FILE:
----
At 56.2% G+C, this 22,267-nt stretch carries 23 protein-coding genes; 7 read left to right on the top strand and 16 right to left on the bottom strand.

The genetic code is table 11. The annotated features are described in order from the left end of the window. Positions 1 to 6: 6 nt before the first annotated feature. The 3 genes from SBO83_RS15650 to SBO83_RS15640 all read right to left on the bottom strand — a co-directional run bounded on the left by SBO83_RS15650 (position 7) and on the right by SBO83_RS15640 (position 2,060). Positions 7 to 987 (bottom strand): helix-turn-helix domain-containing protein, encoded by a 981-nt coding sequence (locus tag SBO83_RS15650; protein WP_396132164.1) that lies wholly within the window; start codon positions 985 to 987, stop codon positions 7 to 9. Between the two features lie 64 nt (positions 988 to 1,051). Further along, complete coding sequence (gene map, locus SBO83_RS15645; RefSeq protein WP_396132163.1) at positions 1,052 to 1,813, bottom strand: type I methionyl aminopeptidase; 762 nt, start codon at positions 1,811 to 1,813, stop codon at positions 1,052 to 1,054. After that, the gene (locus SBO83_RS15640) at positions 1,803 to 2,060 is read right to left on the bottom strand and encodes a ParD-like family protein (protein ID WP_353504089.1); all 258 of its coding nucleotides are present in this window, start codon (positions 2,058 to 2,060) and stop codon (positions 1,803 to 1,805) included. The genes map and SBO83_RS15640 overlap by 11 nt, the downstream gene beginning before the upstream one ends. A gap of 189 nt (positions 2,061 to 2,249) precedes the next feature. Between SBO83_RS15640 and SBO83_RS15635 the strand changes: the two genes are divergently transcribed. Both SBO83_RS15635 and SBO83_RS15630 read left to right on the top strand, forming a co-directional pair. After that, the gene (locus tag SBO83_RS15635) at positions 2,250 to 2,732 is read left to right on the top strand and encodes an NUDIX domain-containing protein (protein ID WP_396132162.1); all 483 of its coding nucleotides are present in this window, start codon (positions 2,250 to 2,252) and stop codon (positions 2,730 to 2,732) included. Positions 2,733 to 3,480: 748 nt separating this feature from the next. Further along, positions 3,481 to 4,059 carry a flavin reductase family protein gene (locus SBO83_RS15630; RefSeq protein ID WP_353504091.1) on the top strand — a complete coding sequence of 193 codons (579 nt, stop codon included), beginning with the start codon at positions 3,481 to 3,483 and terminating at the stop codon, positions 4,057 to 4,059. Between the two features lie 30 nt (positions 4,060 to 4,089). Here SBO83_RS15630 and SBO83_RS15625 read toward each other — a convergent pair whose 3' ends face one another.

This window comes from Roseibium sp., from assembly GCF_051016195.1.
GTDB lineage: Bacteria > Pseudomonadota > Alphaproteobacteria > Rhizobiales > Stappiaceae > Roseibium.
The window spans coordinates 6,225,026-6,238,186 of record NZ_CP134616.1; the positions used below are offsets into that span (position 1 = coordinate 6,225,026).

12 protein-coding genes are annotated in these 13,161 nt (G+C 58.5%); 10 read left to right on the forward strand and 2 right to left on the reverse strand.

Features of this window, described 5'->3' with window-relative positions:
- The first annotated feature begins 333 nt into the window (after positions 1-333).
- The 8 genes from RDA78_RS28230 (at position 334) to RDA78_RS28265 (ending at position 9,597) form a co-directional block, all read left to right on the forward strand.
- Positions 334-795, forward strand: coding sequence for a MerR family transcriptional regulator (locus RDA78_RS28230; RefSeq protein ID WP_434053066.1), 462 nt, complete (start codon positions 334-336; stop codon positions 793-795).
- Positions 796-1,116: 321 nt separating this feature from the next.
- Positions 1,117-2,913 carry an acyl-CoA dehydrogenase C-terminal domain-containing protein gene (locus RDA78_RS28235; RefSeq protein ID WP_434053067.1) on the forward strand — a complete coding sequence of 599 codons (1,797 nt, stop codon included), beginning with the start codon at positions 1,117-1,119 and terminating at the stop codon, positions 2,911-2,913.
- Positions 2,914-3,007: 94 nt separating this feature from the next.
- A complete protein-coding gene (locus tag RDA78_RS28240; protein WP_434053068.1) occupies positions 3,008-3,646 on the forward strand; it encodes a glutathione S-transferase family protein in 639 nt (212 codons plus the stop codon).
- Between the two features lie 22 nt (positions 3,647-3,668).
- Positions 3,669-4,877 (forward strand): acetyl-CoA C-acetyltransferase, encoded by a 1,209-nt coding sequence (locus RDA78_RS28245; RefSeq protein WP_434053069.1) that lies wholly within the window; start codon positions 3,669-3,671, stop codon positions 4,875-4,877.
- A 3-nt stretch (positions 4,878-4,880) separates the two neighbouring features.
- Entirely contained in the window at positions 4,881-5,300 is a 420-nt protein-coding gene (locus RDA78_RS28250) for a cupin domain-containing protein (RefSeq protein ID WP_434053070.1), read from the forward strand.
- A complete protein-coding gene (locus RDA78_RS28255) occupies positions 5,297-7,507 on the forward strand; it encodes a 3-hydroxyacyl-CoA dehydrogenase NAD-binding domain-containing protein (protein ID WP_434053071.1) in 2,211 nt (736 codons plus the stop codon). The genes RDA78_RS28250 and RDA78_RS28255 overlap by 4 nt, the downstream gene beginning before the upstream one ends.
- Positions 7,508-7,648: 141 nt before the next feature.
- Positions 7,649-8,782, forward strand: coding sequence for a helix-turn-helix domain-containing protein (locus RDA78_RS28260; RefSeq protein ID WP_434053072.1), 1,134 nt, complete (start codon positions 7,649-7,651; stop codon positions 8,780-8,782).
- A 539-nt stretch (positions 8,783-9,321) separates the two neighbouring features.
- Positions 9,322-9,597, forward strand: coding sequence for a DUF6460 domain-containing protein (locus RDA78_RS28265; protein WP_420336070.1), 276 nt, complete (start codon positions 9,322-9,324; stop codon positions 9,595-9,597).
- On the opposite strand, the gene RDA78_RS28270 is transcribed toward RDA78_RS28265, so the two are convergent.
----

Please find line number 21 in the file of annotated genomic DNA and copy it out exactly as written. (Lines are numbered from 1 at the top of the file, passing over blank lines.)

- Positions 7,649-8,782, forward strand: coding sequence for a helix-turn-helix domain-containing protein (locus RDA78_RS28260; RefSeq protein ID WP_434053072.1), 1,134 nt, complete (start codon positions 7,649-7,651; stop codon positions 8,780-8,782).